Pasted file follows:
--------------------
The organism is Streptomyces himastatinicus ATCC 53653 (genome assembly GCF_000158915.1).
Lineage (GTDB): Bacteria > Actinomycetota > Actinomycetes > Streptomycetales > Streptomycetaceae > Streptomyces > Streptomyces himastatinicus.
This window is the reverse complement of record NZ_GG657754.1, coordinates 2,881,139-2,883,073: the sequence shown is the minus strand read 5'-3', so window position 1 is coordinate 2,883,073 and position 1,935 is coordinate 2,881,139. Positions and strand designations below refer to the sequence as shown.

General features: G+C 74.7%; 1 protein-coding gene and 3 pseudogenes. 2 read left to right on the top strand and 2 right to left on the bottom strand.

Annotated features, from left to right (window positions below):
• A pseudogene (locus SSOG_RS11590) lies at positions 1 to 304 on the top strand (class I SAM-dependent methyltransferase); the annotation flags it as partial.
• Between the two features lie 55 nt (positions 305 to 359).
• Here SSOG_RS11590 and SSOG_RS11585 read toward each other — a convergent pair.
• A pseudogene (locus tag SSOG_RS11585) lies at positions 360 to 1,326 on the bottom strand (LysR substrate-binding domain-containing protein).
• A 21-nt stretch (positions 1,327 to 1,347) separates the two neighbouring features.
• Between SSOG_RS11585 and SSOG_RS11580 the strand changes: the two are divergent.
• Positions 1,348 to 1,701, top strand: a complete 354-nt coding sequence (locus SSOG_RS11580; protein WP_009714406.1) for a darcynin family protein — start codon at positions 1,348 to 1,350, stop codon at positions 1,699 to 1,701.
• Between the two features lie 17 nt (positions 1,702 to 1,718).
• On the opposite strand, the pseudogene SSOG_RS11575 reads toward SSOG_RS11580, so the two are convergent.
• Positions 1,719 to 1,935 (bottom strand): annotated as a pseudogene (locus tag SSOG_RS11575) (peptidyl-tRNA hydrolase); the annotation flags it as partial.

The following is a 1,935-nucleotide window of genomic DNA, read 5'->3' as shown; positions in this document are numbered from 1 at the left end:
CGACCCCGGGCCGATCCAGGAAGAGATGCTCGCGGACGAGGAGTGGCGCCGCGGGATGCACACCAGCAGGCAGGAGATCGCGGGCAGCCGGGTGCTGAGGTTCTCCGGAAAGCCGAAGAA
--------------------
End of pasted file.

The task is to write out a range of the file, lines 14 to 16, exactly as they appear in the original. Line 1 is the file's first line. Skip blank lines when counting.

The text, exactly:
• On the opposite strand, the pseudogene SSOG_RS11575 reads toward SSOG_RS11580, so the two are convergent.
• Positions 1,719 to 1,935 (bottom strand): annotated as a pseudogene (locus tag SSOG_RS11575) (peptidyl-tRNA hydrolase); the annotation flags it as partial.

The following is a 1,935-nucleotide window of genomic DNA, read 5'->3' as shown; positions in this document are numbered from 1 at the left end: